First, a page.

Lawyers Ask Judge to Expand Gay Marriage Ruling
Attorneys for a group of gay couples asked a state judge on Thursday to clarify whether he intended to strike down all Arkansas laws prohibiting same-sex marriage when he voided the state’s ban last week.
A day after the state Supreme Court effectively halted gay weddings in Arkansas, the attorneys asked Pulaski County Circuit Judge Chris Piazza to expand his ruling voiding the same-sex marriage ban.
Justices had refused to suspend Piazza’s ruling, but noted the decision didn’t affect a state law prohibiting clerks from issuing same-sex marriage licenses. The high court’s ruling prompted the two counties that had been issuing licenses to stop.
"In our opinion, it’s not that they denied the stay or issued a stay, when they kinda, I guess, kicked the can down the road," said Thomas Baldwin, of Bryant, who married his partner, Devin Rudeseal, on Monday in Little Rock.
Last Friday, Piazza threw out a 10-year-old ban that voters placed in the state constitution and a separate state law barring same-sex marriages. But he didn’t rule on a separate law that regulates the conduct of county clerks, which threatens fines if they issue marriage licenses to same-sex couples.
"I think it actually makes it a little more muddy," Chris Villines, the executive director of the Association of Arkansas Counties, said Wednesday evening after reviewing the Supreme Court’s decision.
The attorneys asked Piazza to clarify whether he intended to strike down all state laws preventing gay couples from marrying or having their marriages from other states recognized.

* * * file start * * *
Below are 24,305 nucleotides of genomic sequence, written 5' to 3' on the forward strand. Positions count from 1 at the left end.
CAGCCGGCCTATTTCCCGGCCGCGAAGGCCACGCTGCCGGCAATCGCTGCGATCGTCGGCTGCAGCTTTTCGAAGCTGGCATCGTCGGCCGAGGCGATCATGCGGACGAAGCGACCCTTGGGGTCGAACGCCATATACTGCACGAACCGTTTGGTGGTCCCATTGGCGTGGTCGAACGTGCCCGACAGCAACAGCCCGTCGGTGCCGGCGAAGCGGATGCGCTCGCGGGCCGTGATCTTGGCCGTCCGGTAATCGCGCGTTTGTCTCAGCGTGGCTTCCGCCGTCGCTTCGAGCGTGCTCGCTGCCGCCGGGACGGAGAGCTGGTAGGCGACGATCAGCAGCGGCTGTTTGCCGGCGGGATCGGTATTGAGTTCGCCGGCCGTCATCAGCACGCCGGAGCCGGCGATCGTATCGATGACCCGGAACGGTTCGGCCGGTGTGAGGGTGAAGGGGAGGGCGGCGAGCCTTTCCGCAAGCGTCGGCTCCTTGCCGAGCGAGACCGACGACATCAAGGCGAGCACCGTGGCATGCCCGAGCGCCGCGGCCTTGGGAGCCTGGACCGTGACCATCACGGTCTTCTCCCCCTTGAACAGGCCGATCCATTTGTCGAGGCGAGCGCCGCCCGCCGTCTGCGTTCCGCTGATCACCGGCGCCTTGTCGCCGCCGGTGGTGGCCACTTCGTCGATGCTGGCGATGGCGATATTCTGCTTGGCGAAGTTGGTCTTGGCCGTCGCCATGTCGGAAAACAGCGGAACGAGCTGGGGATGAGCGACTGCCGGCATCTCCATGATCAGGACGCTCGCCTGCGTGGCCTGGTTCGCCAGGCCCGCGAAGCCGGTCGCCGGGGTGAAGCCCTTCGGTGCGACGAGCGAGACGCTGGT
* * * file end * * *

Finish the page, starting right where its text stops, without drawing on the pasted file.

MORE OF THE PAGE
The justices, in their decision, offered no direction to the county clerks, who knew before the ruling came out that guidance for clerks was still on the books. They had wanted to know what to do with the conflicting findings: the gay-marriage ban is unconstitutional, but clerks aren’t authorized to do anything about it.
"County clerks have been uncertain about their responsibilities and couples unable to know definitively whether their marriage will remain valid," said Aaron Sadler, a spokesman for Attorney General Dustin McDaniel. "A stay issued by either the Supreme Court or Judge Piazza would have brought some certainty. Unfortunately, today’s decision did not do that."
After Piazza’s decision last Friday, clerks in five counties responded by issuing marriage licenses to gay couples. Through Wednesday evening, 456 gay couples in Arkansas had since received permission to marry, according to an Associated Press canvass of county clerks. Pulaski and Washington counties issued licenses Wednesday, but said after the ruling they would stop.